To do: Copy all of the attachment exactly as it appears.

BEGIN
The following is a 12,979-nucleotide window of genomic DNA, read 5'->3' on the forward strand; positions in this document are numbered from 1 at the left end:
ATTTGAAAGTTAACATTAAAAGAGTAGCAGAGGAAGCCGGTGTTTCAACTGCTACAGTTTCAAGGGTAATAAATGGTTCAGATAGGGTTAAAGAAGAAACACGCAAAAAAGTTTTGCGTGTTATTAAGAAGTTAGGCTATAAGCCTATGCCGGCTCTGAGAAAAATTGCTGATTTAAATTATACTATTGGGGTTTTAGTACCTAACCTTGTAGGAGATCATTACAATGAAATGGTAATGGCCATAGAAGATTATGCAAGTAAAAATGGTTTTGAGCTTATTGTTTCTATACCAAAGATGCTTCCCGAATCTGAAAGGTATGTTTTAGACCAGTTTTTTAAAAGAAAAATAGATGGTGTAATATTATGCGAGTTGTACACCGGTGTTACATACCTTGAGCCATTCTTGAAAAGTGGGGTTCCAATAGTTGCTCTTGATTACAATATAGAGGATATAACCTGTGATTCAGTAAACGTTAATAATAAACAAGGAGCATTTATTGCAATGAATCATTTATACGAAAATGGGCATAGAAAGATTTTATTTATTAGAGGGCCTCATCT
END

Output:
The following is a 12,979-nucleotide window of genomic DNA, read 5'->3' on the forward strand; positions in this document are numbered from 1 at the left end:
ATTTGAAAGTTAACATTAAAAGAGTAGCAGAGGAAGCCGGTGTTTCAACTGCTACAGTTTCAAGGGTAATAAATGGTTCAGATAGGGTTAAAGAAGAAACACGCAAAAAAGTTTTGCGTGTTATTAAGAAGTTAGGCTATAAGCCTATGCCGGCTCTGAGAAAAATTGCTGATTTAAATTATACTATTGGGGTTTTAGTACCTAACCTTGTAGGAGATCATTACAATGAAATGGTAATGGCCATAGAAGATTATGCAAGTAAAAATGGTTTTGAGCTTATTGTTTCTATACCAAAGATGCTTCCCGAATCTGAAAGGTATGTTTTAGACCAGTTTTTTAAAAGAAAAATAGATGGTGTAATATTATGCGAGTTGTACACCGGTGTTACATACCTTGAGCCATTCTTGAAAAGTGGGGTTCCAATAGTTGCTCTTGATTACAATATAGAGGATATAACCTGTGATTCAGTAAACGTTAATAATAAACAAGGAGCATTTATTGCAATGAATCATTTATACGAAAATGGGCATAGAAAGATTTTATTTATTAGAGGGCCTCATCT